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My daughter has officially reached the ‘pre-toddler’ phase. Where there were gurgles there are now genuine giggles; where arms reached out there are now heartfelt cuddles; where there were indiscriminate smiles, well remembered friendships are now formed.  From the fragile helpless little baby, a multi-faceted human being is emerging and I feel myself falling deeper in love by the hour.

Yet in spite of this, the idea of continuing as a stay-at-home mom is losing its appeal. In my naivety I’d imagined that bumptiousness, bossiness and bloodcurdling tantrums were reserved for the ‘terrible twos’.  Nobody told me that mealtimes with a just-turned one year old could evolve into forty minute food-fights. In peacetime the job is only marginally less demanding - the library visits and toy-shop sing-alongs that used to pleasantly break up the days now involve complex negotiations, chasing up and down isles and frantic efforts to put things back on shelves.  To top it off, the weekly babysitter has quit citing artistic differences...

So, where do we go from here?  Like most of our friends back home in the UK, my husband and I have concluded that the best scenario would be for one or both of us to go part-time and combine this with part-time daycare.  This would allow me my sanity, not to mention the chance to reclaim career and salary.  And importantly it would give our daughter more of the social stimulation she craves, whilst maintaining the one-to-one time she still seems to rely on.  Its a no brainer right?...

Wrong!  Most American moms - and dads - face a stark all or nothing choice when it comes to combining work and family life. Whilst in the UK workers have a legal right to request flexible work and the most common pattern in two-parent families with children under-14 is that one parent works part-time, the options are vastly more limited for US parents.

Other than for a few high income occupations, such as pediatric medicine, the majority of part-time opportunities in the US offer significantly worse pay and conditions. There is no requirement for parity of pay for part-time work and it has been proven that even those women who take-up offers to take more flexible or shorter hours find themselves discriminated against and overlooked for promotions.  Under these conditions, it is little surprise that most  American moms feel they have little option than to bite the bullet, going back to work full-time and accepting the long hours (often 50+pw), limited holiday and family sacrifice that entails.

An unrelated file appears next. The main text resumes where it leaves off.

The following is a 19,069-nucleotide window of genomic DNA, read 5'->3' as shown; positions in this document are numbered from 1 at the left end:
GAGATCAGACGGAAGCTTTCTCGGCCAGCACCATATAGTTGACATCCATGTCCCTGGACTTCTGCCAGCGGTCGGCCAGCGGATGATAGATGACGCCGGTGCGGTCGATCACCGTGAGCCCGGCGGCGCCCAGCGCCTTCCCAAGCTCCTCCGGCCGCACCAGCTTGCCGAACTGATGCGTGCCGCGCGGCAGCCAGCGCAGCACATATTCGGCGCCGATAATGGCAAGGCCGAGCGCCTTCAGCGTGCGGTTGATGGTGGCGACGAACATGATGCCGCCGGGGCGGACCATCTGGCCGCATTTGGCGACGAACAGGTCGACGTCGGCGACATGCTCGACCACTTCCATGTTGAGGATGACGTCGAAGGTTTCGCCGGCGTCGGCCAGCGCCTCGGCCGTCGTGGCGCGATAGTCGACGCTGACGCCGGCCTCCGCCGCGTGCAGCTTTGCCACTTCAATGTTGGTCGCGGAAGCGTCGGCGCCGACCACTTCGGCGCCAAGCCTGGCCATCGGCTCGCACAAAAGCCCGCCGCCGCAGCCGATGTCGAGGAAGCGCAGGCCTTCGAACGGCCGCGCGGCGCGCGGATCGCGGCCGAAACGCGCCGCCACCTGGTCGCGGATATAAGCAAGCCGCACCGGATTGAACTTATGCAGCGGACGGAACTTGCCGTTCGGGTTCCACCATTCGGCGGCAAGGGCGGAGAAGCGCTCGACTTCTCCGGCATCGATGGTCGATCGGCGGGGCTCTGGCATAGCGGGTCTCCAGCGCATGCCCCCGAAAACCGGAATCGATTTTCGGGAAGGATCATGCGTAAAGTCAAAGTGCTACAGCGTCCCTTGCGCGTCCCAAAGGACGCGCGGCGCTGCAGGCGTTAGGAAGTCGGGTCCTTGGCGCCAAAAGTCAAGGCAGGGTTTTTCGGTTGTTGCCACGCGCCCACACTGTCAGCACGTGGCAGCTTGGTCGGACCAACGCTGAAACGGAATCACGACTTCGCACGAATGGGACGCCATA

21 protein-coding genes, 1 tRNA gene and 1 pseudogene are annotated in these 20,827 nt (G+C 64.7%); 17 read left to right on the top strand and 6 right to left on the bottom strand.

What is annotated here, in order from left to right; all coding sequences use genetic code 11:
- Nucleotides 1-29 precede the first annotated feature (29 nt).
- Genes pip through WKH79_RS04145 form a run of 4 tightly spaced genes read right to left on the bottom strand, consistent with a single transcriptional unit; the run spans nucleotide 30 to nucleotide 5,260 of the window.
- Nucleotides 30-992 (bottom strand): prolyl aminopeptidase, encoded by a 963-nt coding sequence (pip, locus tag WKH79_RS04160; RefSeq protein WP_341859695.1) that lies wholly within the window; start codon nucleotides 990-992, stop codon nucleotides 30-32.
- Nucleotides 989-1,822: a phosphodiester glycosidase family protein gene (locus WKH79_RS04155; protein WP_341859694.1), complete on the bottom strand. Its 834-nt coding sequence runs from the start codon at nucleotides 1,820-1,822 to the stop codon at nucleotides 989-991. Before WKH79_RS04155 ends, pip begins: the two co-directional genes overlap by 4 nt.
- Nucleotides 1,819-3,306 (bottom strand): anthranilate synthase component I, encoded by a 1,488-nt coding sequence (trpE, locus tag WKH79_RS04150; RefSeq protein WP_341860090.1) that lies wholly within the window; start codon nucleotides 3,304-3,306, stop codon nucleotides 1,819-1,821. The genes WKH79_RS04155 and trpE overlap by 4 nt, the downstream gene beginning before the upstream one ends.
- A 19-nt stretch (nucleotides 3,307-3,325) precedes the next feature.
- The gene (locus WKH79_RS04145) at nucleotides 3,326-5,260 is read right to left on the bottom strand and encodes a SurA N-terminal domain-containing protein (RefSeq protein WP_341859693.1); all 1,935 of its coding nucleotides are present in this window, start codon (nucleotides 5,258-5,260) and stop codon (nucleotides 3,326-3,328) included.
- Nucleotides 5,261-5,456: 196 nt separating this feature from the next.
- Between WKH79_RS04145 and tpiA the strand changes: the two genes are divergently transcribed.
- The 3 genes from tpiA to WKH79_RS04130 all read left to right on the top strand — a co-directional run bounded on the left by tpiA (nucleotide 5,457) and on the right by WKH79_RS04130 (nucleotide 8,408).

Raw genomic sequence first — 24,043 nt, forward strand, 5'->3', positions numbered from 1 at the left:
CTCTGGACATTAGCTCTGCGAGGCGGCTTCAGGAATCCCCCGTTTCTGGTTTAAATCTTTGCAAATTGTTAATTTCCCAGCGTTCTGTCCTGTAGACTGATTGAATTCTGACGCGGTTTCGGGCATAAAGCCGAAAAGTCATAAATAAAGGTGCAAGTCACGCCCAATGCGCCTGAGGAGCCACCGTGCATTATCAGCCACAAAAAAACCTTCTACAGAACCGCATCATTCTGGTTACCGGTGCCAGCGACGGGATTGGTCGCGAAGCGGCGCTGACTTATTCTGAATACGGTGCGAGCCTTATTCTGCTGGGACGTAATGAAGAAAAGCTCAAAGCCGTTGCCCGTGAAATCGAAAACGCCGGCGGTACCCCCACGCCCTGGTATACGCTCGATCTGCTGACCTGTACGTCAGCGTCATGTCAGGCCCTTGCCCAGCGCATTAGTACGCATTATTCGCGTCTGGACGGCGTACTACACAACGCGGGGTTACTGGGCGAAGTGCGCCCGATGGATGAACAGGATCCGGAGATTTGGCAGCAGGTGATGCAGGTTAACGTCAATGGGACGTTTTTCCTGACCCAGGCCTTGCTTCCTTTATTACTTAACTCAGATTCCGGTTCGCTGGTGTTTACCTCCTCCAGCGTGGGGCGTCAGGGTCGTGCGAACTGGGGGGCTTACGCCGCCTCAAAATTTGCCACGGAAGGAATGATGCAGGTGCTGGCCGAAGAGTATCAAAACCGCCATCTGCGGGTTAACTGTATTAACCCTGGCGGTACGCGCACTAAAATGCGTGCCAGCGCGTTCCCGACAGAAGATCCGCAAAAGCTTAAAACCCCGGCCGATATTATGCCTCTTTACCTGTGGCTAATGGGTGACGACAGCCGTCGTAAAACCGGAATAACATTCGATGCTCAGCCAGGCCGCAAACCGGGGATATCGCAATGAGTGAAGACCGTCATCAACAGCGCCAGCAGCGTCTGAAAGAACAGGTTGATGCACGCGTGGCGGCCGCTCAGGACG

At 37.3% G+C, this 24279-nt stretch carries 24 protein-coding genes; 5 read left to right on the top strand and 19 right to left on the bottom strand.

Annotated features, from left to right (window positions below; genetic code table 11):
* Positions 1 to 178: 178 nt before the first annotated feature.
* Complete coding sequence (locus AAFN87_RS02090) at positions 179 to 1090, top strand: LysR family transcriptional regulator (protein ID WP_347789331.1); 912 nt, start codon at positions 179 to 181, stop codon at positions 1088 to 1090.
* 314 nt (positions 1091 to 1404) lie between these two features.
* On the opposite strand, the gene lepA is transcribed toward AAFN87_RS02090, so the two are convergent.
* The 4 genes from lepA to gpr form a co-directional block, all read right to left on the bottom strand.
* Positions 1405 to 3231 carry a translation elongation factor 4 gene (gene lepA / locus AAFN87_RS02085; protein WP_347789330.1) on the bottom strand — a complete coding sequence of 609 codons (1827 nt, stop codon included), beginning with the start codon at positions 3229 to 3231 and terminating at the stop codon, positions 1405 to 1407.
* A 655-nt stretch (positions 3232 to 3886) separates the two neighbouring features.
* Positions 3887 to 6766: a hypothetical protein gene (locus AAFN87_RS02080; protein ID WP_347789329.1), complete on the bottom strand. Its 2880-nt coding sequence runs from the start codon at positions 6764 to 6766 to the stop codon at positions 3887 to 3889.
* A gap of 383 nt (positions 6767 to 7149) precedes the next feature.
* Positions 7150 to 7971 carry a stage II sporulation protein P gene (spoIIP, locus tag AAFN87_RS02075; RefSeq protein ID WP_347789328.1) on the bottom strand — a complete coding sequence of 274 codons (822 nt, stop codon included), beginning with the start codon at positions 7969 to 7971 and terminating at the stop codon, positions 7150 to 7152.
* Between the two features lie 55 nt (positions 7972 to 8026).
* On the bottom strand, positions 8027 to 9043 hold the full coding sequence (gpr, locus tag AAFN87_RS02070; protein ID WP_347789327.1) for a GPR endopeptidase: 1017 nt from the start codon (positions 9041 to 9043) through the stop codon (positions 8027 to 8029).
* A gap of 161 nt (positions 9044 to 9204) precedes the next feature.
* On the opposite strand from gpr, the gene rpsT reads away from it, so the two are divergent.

Meanwhile, the minority of educated professional moms who choose to stay at home have long been fetishized in the American media as self-sacrificial ‘opt outs’ .  In the town where I live, the cultural divide between stay-at-home moms and worker moms is plain to see. I have a vague memory of this dynamic from when my own mum used to complain about the ‘worker mums’ who’d patronize her at North London dinner parties in the early ‘80s.  But I’ve not encountered anything like it back home since reaching the motherhood age, and can only think that its disappearance must be down to the rise of part-time working as a life-style choice in the UK.  Here, by contrast, it can be hard to escape the group politics. Each camp has their own set of support groups, their children don’t mix and if you raise the subject of the ‘other’ with either it won’t be long before disparaging or perplexed comments are muttered.

The stay-at-home/worker-mom chasm is not the only division that is made wider by poor prospects for part-time workers.  New analysis from UMass shows that low-income women face the greatest ‘motherhood penalty’ in earnings - and largely this is down to dropping their hours.  The authors speculate that many low paid women who overcome the initial childcare conundrum and stick it out at work often quit altogether later on to accommodate family crises, lacking sufficient paid time off. Interestingly, the same study finds a fatherhood income premium which is also linked to hours worked - in other words, as moms drop out of the labour market, or accept poorly paid part-time work, dads are having to work longer.  It's the traditional breadwinner model plus.

I don’t pretend that alone improving part-time work opportunities would fix all the worlds ills - the gender pay-gap in the UK is still a big problem.  Yet if US employers and government could get to grips with the issue they'd be swiping a significant blow at gender, class and cultural divisions all in one shot.

This post is based on an article posted originally at

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